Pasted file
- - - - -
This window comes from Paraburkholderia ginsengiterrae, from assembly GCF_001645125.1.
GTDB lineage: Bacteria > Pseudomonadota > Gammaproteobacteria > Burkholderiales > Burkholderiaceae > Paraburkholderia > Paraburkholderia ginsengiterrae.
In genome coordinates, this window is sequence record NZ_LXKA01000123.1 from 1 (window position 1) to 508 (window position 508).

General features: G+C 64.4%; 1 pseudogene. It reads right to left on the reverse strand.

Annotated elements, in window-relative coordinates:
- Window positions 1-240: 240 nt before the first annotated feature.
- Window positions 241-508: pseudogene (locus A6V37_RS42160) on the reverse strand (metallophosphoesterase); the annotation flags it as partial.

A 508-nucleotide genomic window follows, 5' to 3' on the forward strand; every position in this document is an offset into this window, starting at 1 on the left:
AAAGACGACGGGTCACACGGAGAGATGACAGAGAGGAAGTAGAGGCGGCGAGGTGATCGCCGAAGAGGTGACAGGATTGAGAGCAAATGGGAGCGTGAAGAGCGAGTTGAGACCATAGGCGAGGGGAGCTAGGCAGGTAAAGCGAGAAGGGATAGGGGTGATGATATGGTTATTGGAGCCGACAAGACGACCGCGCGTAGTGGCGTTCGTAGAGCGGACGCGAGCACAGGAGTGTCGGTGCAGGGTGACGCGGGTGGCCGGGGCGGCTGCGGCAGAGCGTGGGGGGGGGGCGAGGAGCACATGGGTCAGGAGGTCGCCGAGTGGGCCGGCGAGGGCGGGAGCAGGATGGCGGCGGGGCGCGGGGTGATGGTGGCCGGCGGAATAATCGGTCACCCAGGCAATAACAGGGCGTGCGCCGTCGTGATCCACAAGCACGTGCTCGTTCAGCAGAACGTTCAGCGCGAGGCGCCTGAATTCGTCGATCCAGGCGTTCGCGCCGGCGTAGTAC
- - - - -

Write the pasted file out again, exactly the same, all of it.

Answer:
This window comes from Paraburkholderia ginsengiterrae, from assembly GCF_001645125.1.
GTDB lineage: Bacteria > Pseudomonadota > Gammaproteobacteria > Burkholderiales > Burkholderiaceae > Paraburkholderia > Paraburkholderia ginsengiterrae.
In genome coordinates, this window is sequence record NZ_LXKA01000123.1 from 1 (window position 1) to 508 (window position 508).

General features: G+C 64.4%; 1 pseudogene. It reads right to left on the reverse strand.

Annotated elements, in window-relative coordinates:
- Window positions 1-240: 240 nt before the first annotated feature.
- Window positions 241-508: pseudogene (locus A6V37_RS42160) on the reverse strand (metallophosphoesterase); the annotation flags it as partial.

A 508-nucleotide genomic window follows, 5' to 3' on the forward strand; every position in this document is an offset into this window, starting at 1 on the left:
AAAGACGACGGGTCACACGGAGAGATGACAGAGAGGAAGTAGAGGCGGCGAGGTGATCGCCGAAGAGGTGACAGGATTGAGAGCAAATGGGAGCGTGAAGAGCGAGTTGAGACCATAGGCGAGGGGAGCTAGGCAGGTAAAGCGAGAAGGGATAGGGGTGATGATATGGTTATTGGAGCCGACAAGACGACCGCGCGTAGTGGCGTTCGTAGAGCGGACGCGAGCACAGGAGTGTCGGTGCAGGGTGACGCGGGTGGCCGGGGCGGCTGCGGCAGAGCGTGGGGGGGGGGCGAGGAGCACATGGGTCAGGAGGTCGCCGAGTGGGCCGGCGAGGGCGGGAGCAGGATGGCGGCGGGGCGCGGGGTGATGGTGGCCGGCGGAATAATCGGTCACCCAGGCAATAACAGGGCGTGCGCCGTCGTGATCCACAAGCACGTGCTCGTTCAGCAGAACGTTCAGCGCGAGGCGCCTGAATTCGTCGATCCAGGCGTTCGCGCCGGCGTAGTAC